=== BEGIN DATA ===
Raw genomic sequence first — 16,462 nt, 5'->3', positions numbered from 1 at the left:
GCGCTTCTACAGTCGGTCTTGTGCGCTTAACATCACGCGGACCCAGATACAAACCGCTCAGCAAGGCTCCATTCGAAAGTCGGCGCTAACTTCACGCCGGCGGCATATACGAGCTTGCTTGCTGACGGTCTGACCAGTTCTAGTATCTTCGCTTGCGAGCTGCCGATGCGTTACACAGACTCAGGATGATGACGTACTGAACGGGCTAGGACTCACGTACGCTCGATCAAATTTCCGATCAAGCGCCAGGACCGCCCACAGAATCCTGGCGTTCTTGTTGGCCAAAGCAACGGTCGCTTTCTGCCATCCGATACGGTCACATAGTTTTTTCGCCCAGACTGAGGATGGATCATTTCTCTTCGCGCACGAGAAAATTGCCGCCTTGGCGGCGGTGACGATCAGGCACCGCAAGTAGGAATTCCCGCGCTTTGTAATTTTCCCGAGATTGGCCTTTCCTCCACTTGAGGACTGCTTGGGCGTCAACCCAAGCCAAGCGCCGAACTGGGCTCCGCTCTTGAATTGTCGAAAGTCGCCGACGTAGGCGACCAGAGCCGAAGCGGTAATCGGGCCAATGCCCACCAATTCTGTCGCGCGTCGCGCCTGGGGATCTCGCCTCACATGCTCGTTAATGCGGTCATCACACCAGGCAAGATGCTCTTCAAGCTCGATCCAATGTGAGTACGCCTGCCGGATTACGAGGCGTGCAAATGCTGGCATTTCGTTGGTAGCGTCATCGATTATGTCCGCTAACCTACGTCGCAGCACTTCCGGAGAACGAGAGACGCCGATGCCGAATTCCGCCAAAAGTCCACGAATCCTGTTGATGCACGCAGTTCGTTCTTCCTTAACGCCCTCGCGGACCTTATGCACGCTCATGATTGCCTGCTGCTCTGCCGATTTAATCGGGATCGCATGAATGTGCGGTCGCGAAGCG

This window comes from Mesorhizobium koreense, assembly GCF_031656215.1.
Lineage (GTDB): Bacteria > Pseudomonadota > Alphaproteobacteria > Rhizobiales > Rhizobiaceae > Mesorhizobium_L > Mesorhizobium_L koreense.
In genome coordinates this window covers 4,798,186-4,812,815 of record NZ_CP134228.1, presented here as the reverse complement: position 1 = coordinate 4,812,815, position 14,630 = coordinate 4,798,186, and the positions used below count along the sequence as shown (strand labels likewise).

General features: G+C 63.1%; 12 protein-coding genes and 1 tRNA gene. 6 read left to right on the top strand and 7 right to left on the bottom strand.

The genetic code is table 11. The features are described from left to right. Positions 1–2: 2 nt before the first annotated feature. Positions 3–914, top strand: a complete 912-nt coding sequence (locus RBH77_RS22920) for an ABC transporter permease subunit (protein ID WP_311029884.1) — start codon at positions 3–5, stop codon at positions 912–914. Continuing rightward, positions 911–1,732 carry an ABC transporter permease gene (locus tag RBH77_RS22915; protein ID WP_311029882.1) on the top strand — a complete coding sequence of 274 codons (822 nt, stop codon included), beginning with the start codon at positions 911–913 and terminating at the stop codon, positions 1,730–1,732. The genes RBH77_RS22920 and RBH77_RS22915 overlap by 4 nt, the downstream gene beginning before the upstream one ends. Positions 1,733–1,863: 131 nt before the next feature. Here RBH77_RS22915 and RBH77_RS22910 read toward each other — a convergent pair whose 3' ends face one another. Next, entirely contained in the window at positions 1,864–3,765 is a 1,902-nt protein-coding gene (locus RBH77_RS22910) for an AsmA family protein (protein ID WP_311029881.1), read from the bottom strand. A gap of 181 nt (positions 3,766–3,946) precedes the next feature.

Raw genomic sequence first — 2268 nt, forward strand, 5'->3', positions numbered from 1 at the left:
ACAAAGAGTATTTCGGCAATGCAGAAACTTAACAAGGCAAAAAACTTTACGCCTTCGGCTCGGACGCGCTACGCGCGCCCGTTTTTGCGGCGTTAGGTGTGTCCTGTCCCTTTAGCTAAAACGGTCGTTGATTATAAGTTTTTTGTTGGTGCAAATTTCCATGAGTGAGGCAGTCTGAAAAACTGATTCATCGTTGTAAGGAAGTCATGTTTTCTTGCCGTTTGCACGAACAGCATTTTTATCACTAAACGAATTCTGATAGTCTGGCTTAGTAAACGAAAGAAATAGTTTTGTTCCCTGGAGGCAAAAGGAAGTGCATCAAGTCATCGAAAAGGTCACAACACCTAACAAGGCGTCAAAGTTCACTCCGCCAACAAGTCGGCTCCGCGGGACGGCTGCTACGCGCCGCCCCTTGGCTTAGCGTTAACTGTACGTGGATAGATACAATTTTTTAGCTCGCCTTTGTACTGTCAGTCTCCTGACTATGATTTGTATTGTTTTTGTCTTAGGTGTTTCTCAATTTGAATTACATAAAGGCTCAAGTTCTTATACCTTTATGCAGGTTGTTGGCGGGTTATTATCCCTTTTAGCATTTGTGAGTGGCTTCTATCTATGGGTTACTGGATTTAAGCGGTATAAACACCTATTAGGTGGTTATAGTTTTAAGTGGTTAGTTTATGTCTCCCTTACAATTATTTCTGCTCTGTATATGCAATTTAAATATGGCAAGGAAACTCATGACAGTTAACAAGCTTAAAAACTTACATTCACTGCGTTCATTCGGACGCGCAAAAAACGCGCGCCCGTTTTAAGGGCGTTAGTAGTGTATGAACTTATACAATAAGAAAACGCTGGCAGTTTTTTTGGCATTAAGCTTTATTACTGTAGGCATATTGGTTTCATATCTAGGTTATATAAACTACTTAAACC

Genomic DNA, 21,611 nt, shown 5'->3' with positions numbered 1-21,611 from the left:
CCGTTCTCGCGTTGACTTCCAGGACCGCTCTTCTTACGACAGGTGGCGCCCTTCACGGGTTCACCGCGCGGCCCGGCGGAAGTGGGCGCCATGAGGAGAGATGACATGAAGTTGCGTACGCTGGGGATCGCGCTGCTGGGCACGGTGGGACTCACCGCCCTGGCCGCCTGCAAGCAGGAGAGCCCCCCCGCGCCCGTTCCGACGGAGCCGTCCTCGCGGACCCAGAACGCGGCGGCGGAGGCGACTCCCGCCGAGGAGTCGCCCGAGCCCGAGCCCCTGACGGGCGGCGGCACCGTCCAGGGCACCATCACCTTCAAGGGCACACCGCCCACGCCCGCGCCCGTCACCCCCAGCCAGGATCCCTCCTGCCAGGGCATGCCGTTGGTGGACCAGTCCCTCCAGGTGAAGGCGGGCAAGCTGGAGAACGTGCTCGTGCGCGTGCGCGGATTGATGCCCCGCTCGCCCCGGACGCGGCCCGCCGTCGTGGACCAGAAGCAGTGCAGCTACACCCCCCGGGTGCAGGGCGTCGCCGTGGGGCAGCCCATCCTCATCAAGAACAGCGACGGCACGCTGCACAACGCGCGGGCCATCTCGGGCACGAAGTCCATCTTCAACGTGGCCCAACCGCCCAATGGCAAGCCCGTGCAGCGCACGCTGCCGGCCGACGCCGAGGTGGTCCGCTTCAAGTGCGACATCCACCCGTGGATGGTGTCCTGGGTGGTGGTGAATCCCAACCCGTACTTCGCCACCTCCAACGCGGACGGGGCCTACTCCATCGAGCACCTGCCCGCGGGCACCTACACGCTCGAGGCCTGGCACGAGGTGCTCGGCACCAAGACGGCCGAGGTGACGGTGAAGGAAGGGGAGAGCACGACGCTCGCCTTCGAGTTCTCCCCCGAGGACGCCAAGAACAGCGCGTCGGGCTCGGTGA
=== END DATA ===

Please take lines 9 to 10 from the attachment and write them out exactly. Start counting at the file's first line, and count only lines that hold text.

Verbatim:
ACAAAGAGTATTTCGGCAATGCAGAAACTTAACAAGGCAAAAAACTTTACGCCTTCGGCTCGGACGCGCTACGCGCGCCCGTTTTTGCGGCGTTAGGTGTGTCCTGTCCCTTTAGCTAAAACGGTCGTTGATTATAAGTTTTTTGTTGGTGCAAATTTCCATGAGTGAGGCAGTCTGAAAAACTGATTCATCGTTGTAAGGAAGTCATGTTTTCTTGCCGTTTGCACGAACAGCATTTTTATCACTAAACGAATTCTGATAGTCTGGCTTAGTAAACGAAAGAAATAGTTTTGTTCCCTGGAGGCAAAAGGAAGTGCATCAAGTCATCGAAAAGGTCACAACACCTAACAAGGCGTCAAAGTTCACTCCGCCAACAAGTCGGCTCCGCGGGACGGCTGCTACGCGCCGCCCCTTGGCTTAGCGTTAACTGTACGTGGATAGATACAATTTTTTAGCTCGCCTTTGTACTGTCAGTCTCCTGACTATGATTTGTATTGTTTTTGTCTTAGGTGTTTCTCAATTTGAATTACATAAAGGCTCAAGTTCTTATACCTTTATGCAGGTTGTTGGCGGGTTATTATCCCTTTTAGCATTTGTGAGTGGCTTCTATCTATGGGTTACTGGATTTAAGCGGTATAAACACCTATTAGGTGGTTATAGTTTTAAGTGGTTAGTTTATGTCTCCCTTACAATTATTTCTGCTCTGTATATGCAATTTAAATATGGCAAGGAAACTCATGACAGTTAACAAGCTTAAAAACTTACATTCACTGCGTTCATTCGGACGCGCAAAAAACGCGCGCCCGTTTTAAGGGCGTTAGTAGTGTATGAACTTATACAATAAGAAAACGCTGGCAGTTTTTTTGGCATTAAGCTTTATTACTGTAGGCATATTGGTTTCATATCTAGGTTATATAAACTACTTAAACC

Genomic DNA, 21,611 nt, shown 5'->3' with positions numbered 1-21,611 from the left: